HAART to heart for children with HIV
medwireNews: Long-term highly active antiretroviral therapy (HAART) appears to protect children with HIV from associated cardiac problems, suggest study findings.
"Our results indicate that the current use of combination ART, usually HAART, appears to be cardioprotective in HIV-infected children and adolescents," say Steven Lipshultz (University of Miami, Florida, USA) and colleagues.
"This finding is even more relevant in the developing world where the prevalence of HIV disease in children is much higher," they add in JAMA Pediatrics.
The team compared three groups of children - 325 perinatally infected with HIV receiving HAART, 189 HIV-exposed but uninfected, and 70 historical HIV-infected controls who did not receive long-term HAART - to assess links between HAART and cardiac function.
Echocardiograms were available for 72% of the children with HIV (HAART and historical groups combined) and 83% of HIV-exposed but uninfected children at mean ages of 13.0, 9.7, and 11.0 years, respectively. At the time the echocardiograms were completed, 89% of the HAART group and 17% of the historical controls were receiving HAART. In addition, 80% versus 0% of children in the corresponding groups had been receiving the therapy for at least 5 years.
The researchers found that crude left ventricular (LV) contractility z-score was significantly lower in the historical controls than in the HAART group, at -1.53 versus 0.19, and highest in the HIV-exposed but uninfected children, at 0.26. Similarly, mean LV fractional shortening z-score was lowest in the historical controls, at -1.95, compared with 0.09 and 0.35 in the HAART and HIV-exposed but uninfected children, respectively.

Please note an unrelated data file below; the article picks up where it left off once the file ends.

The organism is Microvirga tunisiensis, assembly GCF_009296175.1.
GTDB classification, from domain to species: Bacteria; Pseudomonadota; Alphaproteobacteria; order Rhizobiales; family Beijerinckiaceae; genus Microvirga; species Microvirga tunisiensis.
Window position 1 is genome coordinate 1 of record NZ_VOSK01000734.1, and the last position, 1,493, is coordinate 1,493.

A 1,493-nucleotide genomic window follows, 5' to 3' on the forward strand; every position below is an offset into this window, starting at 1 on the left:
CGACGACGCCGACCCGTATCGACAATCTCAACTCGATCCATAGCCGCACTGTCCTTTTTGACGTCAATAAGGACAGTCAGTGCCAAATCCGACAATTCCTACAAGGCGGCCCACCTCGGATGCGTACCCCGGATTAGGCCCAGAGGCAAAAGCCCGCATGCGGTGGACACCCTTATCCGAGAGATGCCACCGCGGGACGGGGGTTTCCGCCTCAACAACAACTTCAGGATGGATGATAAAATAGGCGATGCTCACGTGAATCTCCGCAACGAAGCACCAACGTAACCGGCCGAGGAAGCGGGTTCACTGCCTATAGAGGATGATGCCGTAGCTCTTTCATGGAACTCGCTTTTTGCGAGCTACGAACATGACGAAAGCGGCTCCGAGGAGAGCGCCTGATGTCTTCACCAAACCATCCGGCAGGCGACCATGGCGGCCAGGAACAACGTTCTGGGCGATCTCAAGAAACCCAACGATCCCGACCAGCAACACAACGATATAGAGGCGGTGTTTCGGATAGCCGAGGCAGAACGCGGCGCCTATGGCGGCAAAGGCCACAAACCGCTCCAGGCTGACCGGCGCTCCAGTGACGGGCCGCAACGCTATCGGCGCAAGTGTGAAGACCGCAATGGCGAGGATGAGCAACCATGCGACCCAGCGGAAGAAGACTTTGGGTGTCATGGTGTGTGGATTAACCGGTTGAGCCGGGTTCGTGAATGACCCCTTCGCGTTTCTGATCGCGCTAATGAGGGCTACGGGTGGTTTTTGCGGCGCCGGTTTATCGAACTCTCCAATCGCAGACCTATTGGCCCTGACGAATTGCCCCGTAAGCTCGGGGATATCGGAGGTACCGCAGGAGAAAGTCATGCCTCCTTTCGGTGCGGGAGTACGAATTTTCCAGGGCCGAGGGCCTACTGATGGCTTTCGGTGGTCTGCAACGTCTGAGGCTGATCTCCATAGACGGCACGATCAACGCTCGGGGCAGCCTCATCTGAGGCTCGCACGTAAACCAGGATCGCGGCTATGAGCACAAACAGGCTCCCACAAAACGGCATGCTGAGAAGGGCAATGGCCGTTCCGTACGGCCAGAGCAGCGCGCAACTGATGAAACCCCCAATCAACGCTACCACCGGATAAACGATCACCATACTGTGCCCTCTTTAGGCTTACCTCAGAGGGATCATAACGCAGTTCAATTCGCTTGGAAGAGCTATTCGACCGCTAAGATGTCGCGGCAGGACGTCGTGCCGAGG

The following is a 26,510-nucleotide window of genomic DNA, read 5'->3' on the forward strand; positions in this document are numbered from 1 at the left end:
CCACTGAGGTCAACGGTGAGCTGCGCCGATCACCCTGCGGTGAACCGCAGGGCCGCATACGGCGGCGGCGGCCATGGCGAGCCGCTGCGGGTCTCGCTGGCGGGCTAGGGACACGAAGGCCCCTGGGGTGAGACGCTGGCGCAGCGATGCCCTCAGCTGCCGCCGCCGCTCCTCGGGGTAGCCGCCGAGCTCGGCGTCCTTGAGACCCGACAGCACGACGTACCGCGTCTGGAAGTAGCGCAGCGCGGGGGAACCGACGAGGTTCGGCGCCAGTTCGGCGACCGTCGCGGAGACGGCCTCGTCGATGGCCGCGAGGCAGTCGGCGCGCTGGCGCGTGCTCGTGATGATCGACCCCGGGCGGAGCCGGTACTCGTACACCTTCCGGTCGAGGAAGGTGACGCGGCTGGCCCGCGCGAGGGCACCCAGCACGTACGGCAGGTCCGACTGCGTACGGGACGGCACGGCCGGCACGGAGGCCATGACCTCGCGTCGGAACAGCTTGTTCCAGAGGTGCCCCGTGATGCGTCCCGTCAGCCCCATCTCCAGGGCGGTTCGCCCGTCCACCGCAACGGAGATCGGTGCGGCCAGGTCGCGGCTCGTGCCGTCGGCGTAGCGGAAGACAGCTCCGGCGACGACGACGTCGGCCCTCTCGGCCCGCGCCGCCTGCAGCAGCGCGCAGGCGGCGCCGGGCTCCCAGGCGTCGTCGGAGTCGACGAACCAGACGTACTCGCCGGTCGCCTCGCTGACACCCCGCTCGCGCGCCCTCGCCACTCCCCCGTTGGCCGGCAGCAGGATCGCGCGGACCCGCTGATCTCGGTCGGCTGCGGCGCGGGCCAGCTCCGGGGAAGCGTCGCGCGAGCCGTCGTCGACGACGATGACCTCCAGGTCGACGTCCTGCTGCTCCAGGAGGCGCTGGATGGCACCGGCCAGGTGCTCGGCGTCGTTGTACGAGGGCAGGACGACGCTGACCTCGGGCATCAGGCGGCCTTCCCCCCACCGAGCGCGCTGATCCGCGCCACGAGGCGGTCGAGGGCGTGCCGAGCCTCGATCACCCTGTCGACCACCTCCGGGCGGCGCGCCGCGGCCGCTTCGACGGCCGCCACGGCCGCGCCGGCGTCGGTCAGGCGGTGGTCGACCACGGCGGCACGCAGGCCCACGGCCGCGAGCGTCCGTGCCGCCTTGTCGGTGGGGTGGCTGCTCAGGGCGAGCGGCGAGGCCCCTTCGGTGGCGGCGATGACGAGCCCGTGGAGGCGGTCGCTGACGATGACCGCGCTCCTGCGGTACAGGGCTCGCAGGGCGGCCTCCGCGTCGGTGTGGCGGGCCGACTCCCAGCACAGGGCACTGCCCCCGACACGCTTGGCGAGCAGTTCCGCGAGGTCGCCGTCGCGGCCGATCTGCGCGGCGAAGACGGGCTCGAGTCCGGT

Measurements for LV mass, LV end-systolic dimension, and LV end-diastolic dimension mean z-scores, were all lowest in HIV-exposed but uninfected children, intermediate in HAART-treated children, and highest in historical controls. Similar trends were seen for other cardiac measurements.
Notably, 44.0% of the historical controls met the definition for cardiomyopathy (z-score less than -2 for LV fractional shortening or LV dimension greater than 2), compared with 3.7% of the HAART cohort, and 1.6% of the HIV-exposed but uninfected group.
"Examining the associations between individual ART agents and combinations of ART might identify optimal ART regimens, both in terms of optimizing HIV outcomes and protecting long-term cardiac health and represents a future research opportunity using this data set," say the authors.
medwireNews (www.medwirenews.com) is an independent clinical news service provided by Springer Healthcare Limited. © Springer Healthcare Ltd; 2013
By Helen Albert, Senior medwireNews Reporter